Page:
Semester of Graduation
Master of Science (MS)
School of Plant, Environmental & Soil Sciences (SPESS)
Community gardens have been rising in popularity over the past few years (Mayers, 2023). In response to the COVID-19 pandemic, many people across the United States have decided that it is crucial to grow their own food and develop sustainability within their community. Historically, Black communities have been underserved and ignored, especially in relation to food security and community safety (White, 2019, Penniman, 2018). The purpose of this study was to collect information about the effects of community-based gardening programs on Black people in Southeast Louisiana. Additionally, the researcher would like to gain knowledge regarding the reasons that Black people join or do not join gardening programs; and understand how a community garden could be beneficial to their quality of life. This study will also provide information on how to improve community gardens on the basis of attendance, safety, access, and sustainability. This study was conducted using the survey program Qualtrics and distributed state-wide through email lists associated with garden clubs, local community gardens and farms, the Master Gardener Program, and the Louisiana State University and Southern University AgCenter social media pages and offices.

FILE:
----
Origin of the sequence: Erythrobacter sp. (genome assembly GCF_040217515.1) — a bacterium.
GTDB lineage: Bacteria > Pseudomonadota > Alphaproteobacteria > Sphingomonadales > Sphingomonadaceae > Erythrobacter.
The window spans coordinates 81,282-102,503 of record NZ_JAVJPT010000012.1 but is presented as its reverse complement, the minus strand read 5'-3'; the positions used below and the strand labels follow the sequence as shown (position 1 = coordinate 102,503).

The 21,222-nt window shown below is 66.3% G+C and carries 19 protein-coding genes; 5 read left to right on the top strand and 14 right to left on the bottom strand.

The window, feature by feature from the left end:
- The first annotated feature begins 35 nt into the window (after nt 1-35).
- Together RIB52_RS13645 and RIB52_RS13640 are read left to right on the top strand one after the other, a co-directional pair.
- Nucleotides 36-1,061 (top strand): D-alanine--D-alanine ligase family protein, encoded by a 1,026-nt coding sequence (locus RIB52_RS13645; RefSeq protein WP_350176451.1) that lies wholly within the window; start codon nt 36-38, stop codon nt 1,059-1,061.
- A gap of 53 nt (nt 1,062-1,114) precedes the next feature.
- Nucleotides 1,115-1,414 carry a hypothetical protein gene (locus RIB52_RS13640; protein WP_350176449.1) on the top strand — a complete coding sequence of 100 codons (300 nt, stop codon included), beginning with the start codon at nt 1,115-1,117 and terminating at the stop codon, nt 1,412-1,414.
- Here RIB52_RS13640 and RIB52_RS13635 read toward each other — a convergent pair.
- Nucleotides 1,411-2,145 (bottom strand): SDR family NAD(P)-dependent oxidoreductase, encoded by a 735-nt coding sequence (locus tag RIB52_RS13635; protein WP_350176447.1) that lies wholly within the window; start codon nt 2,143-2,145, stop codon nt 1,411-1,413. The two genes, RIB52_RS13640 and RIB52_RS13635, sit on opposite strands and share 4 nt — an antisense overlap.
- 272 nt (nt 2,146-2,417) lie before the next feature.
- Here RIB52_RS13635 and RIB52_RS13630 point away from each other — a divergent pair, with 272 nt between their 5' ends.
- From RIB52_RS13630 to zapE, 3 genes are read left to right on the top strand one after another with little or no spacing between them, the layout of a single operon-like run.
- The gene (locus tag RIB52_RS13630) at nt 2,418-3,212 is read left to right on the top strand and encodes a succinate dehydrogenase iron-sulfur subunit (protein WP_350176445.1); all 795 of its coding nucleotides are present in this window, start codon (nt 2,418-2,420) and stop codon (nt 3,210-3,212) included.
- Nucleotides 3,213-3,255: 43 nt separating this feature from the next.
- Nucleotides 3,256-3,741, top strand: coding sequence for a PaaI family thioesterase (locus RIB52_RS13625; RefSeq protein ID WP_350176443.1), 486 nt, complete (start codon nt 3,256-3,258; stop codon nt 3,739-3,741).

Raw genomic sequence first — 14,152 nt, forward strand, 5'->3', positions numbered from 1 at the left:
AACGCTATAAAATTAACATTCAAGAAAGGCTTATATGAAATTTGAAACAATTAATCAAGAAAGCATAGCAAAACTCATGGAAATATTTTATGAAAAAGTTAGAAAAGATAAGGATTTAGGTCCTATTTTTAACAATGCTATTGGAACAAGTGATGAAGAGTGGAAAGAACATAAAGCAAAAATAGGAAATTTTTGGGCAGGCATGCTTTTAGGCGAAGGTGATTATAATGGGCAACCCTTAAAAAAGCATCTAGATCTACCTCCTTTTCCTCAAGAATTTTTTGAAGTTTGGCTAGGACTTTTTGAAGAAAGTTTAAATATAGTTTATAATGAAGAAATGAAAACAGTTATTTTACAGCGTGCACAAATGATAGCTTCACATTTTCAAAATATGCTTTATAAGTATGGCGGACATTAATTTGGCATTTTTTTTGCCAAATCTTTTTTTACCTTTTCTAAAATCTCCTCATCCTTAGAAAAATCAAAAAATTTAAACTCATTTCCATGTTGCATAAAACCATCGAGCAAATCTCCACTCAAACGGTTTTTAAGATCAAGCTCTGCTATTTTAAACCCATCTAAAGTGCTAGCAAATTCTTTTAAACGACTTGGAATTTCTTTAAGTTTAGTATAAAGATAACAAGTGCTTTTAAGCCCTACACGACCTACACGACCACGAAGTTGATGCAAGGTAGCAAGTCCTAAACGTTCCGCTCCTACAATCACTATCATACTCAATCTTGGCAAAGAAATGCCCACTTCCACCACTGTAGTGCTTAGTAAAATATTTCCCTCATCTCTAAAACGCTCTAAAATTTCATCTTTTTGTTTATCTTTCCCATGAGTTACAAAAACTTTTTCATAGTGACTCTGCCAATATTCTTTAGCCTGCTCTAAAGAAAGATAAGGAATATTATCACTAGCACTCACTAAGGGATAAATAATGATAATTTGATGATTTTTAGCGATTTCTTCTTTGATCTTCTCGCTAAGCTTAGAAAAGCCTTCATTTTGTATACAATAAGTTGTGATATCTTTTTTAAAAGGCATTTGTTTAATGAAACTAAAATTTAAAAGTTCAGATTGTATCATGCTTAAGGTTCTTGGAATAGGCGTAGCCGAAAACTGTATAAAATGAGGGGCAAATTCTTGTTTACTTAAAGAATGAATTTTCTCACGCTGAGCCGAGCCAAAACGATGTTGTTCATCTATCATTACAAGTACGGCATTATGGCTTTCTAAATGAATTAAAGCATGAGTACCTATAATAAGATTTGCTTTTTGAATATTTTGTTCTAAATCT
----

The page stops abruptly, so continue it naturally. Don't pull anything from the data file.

Craft, Kiarah, "Black Experiences with Community Gardening in Southeast Louisiana" (2023). LSU Master's Theses. 5841.